The Gulf Between Principle And Action

By Chandrashekar (Chandra) Tamirisa, (On Twitter) @c_tamirisa

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The ringing endorsement of the Democrats in the 2008 election led by their chief cheer leader ― the pied piper from Illinois, Barack Obama ― has uplifted principle in politics only to leave those following him drowning in the despair of incommensurate and inadequate action at the water’s edge.

The President is expecting that his rousing rhetoric will at best produce the needed reforms to the Franco-German left, reminiscent of Reagan’s and Thatcher’s to the right, as long as he articulates principle, or at worst restore the status quo to the time before Bush took office, finishing the unfinished Clinton business of crisis management without any economic reforms and exiting from Iraq and Afghanistan. The “change we believe in” appears to be to turn back the Bush clock and because, in politics, change in either direction is not easy, the stalemate is the political expediency of the status quo: to change nothing except abroad, in Europe, to slow down the competitors if we cannot get our act together in our moment of weakness and vulnerability.

That status quo, if only we can convince the people to bear the prolonged pain that could ensue, will still be okay for the United States. Albeit unacceptable, it could still end up becoming the Hobson’s choice. America will become a country after its namesake by 2050: Amerigo Vespucci. Similar to today’s Rome, not Caesar’s, contrary to the delusions of the neocons at the American Enterprise Institute.

The reason to change is not that the country, in spite of any major negative shocks to either energy or the dollar which are indeed possible, could be incapacitated but because not changing beginning now can make life after 2050 far worse than what it could be if we changed. The Italian state of America by 2050 if we pursue the path of the status quo could become the Greek state of today after 2050. The clock will indeed be turned back, not to the glory of antiquity but to its ruins, first to Rome and then to Athens, in the precise order of the big crunch of western civilization.

Just as after the birth of the United States, which became independent from Britain only to ironically expand the geopolitical sphere of the English language over the next 200 years, every American in a few generations adopted English as the lingua franca, so will the decline of the West as comprised by the countries of the North Atlantic Treaty Organization (NATO) by this century’s end, in a few generations, will replace English most likely with Chinese. The pain of decline will be prolonged and deep, even if it may be economically comfortable, because of cultural change. Whether to experience that change is the choice western societies have to make now.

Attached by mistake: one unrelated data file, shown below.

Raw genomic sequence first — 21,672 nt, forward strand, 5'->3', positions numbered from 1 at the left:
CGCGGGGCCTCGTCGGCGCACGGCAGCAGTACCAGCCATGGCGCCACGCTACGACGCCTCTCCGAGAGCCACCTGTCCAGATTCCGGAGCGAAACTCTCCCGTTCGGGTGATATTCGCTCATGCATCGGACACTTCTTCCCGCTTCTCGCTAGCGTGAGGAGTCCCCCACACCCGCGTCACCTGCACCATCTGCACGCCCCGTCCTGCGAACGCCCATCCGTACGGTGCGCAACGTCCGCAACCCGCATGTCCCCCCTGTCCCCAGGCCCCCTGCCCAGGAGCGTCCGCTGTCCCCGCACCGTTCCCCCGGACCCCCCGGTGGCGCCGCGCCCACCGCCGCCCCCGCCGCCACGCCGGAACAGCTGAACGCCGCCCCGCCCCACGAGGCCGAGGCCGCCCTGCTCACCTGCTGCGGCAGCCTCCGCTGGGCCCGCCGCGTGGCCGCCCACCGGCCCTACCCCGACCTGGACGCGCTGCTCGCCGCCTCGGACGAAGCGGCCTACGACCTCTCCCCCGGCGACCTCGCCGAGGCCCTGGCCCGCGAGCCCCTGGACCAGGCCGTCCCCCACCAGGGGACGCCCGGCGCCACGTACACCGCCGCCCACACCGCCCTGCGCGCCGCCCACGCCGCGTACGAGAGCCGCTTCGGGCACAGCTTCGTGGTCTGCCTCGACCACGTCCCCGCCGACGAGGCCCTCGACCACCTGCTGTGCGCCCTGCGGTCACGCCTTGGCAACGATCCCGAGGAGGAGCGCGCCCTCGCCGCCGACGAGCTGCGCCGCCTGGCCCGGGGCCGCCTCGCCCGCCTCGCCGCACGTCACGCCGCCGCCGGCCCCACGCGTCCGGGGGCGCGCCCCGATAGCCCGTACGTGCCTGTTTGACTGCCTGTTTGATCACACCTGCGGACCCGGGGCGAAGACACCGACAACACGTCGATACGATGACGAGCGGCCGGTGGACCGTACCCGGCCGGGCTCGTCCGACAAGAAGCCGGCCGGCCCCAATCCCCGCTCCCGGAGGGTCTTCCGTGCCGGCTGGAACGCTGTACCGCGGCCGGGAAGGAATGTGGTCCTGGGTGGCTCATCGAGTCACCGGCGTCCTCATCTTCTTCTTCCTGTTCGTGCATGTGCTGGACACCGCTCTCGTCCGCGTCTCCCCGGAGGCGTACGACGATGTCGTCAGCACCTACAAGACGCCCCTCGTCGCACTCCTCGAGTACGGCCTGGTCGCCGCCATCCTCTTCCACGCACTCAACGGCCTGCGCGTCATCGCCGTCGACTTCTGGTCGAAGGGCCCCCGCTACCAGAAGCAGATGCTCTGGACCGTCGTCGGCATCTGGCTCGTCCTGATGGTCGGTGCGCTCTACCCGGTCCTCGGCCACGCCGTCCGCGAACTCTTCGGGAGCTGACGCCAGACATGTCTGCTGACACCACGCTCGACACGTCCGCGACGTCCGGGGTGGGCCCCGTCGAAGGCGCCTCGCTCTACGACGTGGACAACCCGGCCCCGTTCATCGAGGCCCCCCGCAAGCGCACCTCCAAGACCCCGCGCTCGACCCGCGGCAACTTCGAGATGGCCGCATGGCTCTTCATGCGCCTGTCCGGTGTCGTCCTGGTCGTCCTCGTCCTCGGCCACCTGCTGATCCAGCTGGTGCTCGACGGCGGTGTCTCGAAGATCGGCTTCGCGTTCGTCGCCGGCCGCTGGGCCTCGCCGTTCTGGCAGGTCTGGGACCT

The choice they make will determine the cultural texture of global integration: it could either be a cultural mosaic intermediated by the English language if English speaking countries reform or a world intermediated by the Chinese language and culture, a costly change, only enabled because of the Chinese angst for regaining their lost respect. And after the Chinese are gone, similar to the West but in a far smaller period of time, the world will muddle along once again by 2150.

The lack of action now is largely due to complacency and the inability to see the world beyond 2050. The complacency is because money has displaced the military. The shock and agony of large global conflagrations has always been a far bigger motivator for change than economic shocks. Money has dumbed down the desire for meaningful change, the lack of which will put off global order by at least a century and making attaining that order far more difficult upon the next paradigmatic shift because of dwindling resources and larger populations. This does not mean that another large war is needed, but that money must become smarter in how it shapes the geopolitical order.

This is what is at stake in the American decline. Not the next election.


About Chandrashekar (Chandra) Tamirisa
This entry was posted in Computing and Communications, Economics, Energy Policy, Financial Regulation, Foreign Policy, Health Care, National Security and Defense, Politics, Theology, Transformations LLC and tagged , . Bookmark the permalink.

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